The 13 Jan 1965 Var announced plans to film a sequel to The Magnificent Seven (1960, see entry) in Mexico. The 14 Jan 1965 DV noted that Yul Brynner was the only actor to reprise his role from the original film. Tony Franciosa was being considered for the new cast, as was Roger Smith, according to the 28 Jan 1965 DV. As of 21 Jan 1965 LAT, Walter Grauman and David Dortort joined the project as director and producer, respectively, as noted in that day’s LAT . Principal photography was scheduled for 8 Mar 1965. However, a news brief in the 24 Feb 1965 Var revealed that the production would be postponed until Oct 1965 at the earliest, due to a heavy rainy season in Mexico.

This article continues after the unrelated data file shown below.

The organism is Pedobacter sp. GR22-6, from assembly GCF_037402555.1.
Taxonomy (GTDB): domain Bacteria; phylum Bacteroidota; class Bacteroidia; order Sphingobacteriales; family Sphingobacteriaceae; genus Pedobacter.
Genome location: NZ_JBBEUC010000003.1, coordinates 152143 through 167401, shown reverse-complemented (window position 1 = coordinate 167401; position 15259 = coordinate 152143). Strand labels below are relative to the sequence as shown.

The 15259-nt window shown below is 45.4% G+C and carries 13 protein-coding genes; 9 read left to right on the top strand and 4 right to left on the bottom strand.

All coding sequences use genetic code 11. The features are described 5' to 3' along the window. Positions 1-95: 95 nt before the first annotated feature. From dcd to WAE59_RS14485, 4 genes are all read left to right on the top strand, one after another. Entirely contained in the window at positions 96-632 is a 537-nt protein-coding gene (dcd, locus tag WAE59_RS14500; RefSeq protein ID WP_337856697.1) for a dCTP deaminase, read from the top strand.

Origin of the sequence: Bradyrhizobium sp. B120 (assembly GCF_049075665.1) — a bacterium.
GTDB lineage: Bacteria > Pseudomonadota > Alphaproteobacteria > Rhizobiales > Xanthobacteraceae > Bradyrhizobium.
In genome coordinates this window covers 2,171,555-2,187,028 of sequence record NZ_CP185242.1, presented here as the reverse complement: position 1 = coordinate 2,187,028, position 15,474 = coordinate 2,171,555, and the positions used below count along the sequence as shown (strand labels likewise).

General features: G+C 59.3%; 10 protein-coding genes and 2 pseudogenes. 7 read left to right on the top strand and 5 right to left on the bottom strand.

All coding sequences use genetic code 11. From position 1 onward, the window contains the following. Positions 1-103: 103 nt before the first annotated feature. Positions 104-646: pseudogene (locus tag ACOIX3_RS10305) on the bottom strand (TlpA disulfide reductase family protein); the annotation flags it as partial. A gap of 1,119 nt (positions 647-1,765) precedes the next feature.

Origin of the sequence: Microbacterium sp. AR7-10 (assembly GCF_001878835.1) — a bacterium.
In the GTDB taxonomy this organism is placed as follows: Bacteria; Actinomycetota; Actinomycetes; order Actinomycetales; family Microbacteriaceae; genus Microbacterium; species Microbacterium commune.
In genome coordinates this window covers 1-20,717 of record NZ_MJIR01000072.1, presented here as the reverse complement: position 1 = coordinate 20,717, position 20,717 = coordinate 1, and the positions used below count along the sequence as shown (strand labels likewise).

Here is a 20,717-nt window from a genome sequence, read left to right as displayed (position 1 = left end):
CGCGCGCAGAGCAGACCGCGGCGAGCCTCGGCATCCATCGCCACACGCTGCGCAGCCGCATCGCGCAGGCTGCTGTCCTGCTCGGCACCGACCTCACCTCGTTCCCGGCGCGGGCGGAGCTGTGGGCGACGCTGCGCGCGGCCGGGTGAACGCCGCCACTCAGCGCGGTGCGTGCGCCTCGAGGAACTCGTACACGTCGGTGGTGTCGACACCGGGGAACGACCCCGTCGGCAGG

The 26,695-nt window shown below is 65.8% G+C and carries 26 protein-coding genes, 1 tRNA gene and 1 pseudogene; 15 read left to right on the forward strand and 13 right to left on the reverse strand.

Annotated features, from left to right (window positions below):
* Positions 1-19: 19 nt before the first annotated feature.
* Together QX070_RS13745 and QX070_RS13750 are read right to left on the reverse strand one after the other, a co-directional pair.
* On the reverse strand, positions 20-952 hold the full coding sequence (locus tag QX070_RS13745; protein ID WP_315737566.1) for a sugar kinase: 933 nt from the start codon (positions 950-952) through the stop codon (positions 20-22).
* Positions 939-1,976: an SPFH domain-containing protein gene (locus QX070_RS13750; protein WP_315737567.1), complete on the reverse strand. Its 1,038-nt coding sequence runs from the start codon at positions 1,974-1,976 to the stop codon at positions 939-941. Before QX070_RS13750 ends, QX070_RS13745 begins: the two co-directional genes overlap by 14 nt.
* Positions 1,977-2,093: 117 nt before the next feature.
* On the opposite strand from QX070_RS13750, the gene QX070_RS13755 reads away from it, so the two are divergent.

On 28 Jul 1965, LAT announced that Burt Kennedy would write and direct the picture. One month later, Kennedy and producer Ted Richmond were scouting the southern coast of Spain for locations, as reported in the 30 Aug 1965 DV. Richmond returned to Spain in early autumn, according to the 19 Oct 1965 DV, where he interviewed actresses Monica Vitti and Claudine Auger, and continued his search for suitable locations. The 24 Nov 1965 Var reported that Spanish operations would be headquarted in Madrid, with exterior filming in Alicante and Chinchon. Interior scenes would be shot in Los Angeles, CA, as stated in the 26 Oct 1965 DV.